Technology, Productivity, and International Trade
Saturday, Jan. 7, 2017 7:30 PM – 9:30 PM
- Chair: Richard Pomfret, University of Adelaide
Capital Misallocation, Total Factor Productivity and the Size Distribution of Firms in South Africa
AbstractMisallocation of labor and capital can greatly reduce aggregate productivity. In this study we examine the extent of such resource misallocation in the context of South Africa. While we find that productivity increased on average in the manufacturing sector between 2009 and 2014 we also find evidence the labor and capital are misallocated across firms within sectors. We estimate that if resources were allocated optimally across firms, productivity would have been around 50 per cent higher. We examine the firm specific factors related to misallocation focusing in particular on access to credit and the impact of government incentives that aim to facilitate a more efficient allocation of resources. We find that credit constraints, allowances for labor training and a depreciation allowance which favors the use of capital all potentially have distortionary effects that lead to a widening in the productivity distribution. We also find evidence that allowances for R&D expenditure are potentially productivity enhancing by leading to a more efficient allocation of capital. We find that the extent of misallocation is greatest among the smallest firms.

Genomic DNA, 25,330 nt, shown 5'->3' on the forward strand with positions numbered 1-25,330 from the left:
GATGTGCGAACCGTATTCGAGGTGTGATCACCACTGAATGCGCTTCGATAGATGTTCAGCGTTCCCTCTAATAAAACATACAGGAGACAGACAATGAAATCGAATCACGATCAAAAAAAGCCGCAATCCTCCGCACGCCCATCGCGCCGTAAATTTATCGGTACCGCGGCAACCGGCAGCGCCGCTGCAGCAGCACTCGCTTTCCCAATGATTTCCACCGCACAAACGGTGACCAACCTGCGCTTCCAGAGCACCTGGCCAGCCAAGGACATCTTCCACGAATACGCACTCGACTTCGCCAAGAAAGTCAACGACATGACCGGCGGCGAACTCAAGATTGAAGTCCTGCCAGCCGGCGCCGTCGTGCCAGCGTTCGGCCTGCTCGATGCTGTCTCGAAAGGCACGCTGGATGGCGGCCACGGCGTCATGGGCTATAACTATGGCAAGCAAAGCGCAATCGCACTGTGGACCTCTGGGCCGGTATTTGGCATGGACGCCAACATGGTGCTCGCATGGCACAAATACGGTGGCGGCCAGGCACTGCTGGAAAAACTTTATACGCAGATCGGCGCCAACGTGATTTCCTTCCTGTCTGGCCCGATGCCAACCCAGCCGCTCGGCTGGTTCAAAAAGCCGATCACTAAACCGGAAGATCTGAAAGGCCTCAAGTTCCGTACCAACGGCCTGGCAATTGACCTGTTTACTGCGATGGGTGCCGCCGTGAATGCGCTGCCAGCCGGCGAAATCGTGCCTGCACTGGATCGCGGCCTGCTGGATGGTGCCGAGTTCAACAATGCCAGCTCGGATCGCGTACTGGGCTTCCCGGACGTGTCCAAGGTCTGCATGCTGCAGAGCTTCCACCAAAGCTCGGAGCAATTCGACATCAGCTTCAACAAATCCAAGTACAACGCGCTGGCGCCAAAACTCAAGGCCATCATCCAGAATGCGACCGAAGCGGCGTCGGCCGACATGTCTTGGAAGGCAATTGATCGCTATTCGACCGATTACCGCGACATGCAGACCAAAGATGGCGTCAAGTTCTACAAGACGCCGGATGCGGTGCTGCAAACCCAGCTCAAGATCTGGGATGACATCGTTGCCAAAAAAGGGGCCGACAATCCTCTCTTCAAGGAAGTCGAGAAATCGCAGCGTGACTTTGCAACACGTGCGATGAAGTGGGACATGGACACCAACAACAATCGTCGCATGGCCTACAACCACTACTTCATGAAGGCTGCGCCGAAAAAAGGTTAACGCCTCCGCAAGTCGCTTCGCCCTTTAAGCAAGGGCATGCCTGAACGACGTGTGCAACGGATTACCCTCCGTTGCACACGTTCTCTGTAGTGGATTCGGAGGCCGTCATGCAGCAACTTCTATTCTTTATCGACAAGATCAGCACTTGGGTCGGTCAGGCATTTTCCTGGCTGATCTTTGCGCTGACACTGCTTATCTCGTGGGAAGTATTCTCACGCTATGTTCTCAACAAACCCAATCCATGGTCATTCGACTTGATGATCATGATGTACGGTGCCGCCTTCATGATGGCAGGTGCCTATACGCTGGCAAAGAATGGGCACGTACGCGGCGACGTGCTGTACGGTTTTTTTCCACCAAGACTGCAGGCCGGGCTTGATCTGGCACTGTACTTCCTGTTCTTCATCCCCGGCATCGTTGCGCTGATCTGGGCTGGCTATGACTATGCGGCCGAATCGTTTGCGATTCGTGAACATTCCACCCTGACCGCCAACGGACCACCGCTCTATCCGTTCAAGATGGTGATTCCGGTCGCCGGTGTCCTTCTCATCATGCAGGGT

Pareto Distributions in International Trade: Hard to Identify, Easy to Estimate
AbstractWe show that, in heterogeneous-firm international trade models, common forms of heterogeneity and uncertainty drive a (multiplicative random) wedge between the observable exports distribution and the latent distribution of firm productivity. Even if the latter is exactly Pareto distributed, this wedge, correlated with firm productivity, distorts the exports data, often making it look log-normally distributed. We show this distortion to be quantitatively relevant, meaning that empirical evidence of a log-normal exports distribution does not preclude an underlying Pareto distribution for productivity. Furthermore, this wedge renders common maximum-likelihood and quantile-based estimators misspecified, hence inconsistent. We provide general conditions in a broad class of international trade models under which, despite this misspecification issue, the tail of the exports distribution can be used to estimate the power exponent of the productivity distribution consistently---provided the sample size of left-truncated export data is large enough.
Dissecting Gravity: From Customs Forms to Country-Level Trade Flows